On a concert of orchestral and choral works by the Estonian composer Arvo Pärt.
Arvo Pärt (b. 1935) is one of those fortunate composers who has created his own world in music—and is beloved for it in his lifetime. The Estonian, who for the last decade has been the world’s most performed living composer, started his career writing neoclassical pieces influenced by the Russian greats, chiefly Prokofiev and Shostakovich. Then he discovered Schoenberg’s twelve-tone scale, serialism, and other twentieth-century experimental techniques and soon became a prominent member of the avant-garde. But Soviet censors disapproved, and in the late 1960s their unofficial censorship removed Pärt’s music from concert programs and sent him into what he called a “period of contemplative silence.”
For years he composed nothing, instead studying medieval choral music intensely in an attempt to find the roots of Western music. These transformative periods of creativity and reflection have marked the rhythm of Pärt’s career, and in 1976 emerged from his longest silence yet with a focus on sacred music and an entirely new mode of composition: tintinnabuli.
Pärt favors sustained unison notes and outlines of triads—long strides followed by thrilling leaps. Minor keys dominate, but majestically.
Pärt describes this unique sound as “like the ringing of bells,” and it has been popularized by the Estonian Philharmonic Chamber Choir and the Tallin Chamber Orchestra, who have won multiple Grammys and other awards for their all-Pärt programs and recordings. On November 12 at Manhattan’s Church of St. Ignatius Loyola, the veteran Pärt conductor Tõnu Kaljuste led these two ensembles in a mass and prayers from Catholic and Orthodox liturgies. From the Latin Berliner Messe to the Church Slavonic Adam’s Lament, Pärt’s tintinnabuli works express a longing to transcend the gap between East and West and between the human and the divine.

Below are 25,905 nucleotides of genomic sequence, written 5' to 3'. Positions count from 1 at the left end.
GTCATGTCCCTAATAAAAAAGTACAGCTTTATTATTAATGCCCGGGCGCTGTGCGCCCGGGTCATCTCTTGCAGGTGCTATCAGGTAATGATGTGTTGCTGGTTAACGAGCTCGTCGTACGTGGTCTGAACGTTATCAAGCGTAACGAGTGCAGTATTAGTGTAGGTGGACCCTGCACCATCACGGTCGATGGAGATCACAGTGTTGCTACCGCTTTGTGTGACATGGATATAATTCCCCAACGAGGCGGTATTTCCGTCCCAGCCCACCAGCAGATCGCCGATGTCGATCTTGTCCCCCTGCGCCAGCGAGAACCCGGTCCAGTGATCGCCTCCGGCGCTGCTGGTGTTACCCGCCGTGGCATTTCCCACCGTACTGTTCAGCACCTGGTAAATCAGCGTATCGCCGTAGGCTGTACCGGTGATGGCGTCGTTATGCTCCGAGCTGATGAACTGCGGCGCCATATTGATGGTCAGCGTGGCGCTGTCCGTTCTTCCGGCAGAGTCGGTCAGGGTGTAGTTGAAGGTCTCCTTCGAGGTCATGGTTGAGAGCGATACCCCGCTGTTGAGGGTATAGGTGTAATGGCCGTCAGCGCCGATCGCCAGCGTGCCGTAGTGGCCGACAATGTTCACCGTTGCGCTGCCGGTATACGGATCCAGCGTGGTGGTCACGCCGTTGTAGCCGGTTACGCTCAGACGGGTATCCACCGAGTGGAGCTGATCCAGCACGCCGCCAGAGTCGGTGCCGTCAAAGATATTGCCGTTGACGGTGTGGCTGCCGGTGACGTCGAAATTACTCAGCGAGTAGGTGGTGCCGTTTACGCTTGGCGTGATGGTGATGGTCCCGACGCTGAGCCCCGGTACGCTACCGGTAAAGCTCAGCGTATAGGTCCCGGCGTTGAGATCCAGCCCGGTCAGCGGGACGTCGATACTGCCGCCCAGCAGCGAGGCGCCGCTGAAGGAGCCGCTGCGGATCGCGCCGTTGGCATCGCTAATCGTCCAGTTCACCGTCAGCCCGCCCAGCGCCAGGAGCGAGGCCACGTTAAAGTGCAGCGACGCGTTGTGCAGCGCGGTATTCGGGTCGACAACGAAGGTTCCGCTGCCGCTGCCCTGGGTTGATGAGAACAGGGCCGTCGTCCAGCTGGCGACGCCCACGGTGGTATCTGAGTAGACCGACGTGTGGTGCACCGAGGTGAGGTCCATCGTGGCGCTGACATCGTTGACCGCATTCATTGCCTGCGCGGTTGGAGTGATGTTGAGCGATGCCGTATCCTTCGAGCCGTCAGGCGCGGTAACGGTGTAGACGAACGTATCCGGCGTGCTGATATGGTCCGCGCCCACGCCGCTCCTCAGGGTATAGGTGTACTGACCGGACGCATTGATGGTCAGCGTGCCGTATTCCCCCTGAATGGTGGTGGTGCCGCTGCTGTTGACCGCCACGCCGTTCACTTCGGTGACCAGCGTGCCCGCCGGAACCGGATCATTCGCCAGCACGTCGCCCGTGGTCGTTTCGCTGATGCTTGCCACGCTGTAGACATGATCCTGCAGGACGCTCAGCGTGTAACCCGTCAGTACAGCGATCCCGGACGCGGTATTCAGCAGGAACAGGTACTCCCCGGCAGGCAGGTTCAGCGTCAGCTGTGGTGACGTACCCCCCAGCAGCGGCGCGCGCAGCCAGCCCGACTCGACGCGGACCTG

The concert began in the West with Berliner Messe, a mass setting inspired by the city whre Pärt lived from 1981 to 2010. The “Kyrie” began softly, in pure, straight tones without vibrato. By the “Credo,” the shape of Pärt’s melodies became clear: he favors sustained unison notes and outlines of triads—long strides followed by thrilling leaps. Then the voices gather together again, one part hovering on a chord with the others circling around. Minor keys dominate, but majestically.
The influence of Gregorian chant echoes throughout the Messe, but perhaps this tendency can also be traced back to Pärt’s childhood: the middle notes on the Pärt family piano were damaged, so young Arvo used the high and low registers instead. In the concluding “Agnus Dei,” the steep intervals and the simple motifs, passed from soprano to bass, evoked a sense of height and depth, of the great space these prayers had to travel to reach their source. The effect, especially from a seasoned group like this one, is of choir and orchestra rotating around one another, or swaying together in prayer.
Some musicians take the measure of a choir by its vowels; others listen for consonants, especially that traitorous, hissing “S,” which blurred the Latin texts throughout the Messe. And in the instrumental Für Lennart in Memoriam, too, something was off: Kaljuste seemed to drag a lagging orchestra through the piece’s melodic lines, which are longer and more sweeping than the Messe’s.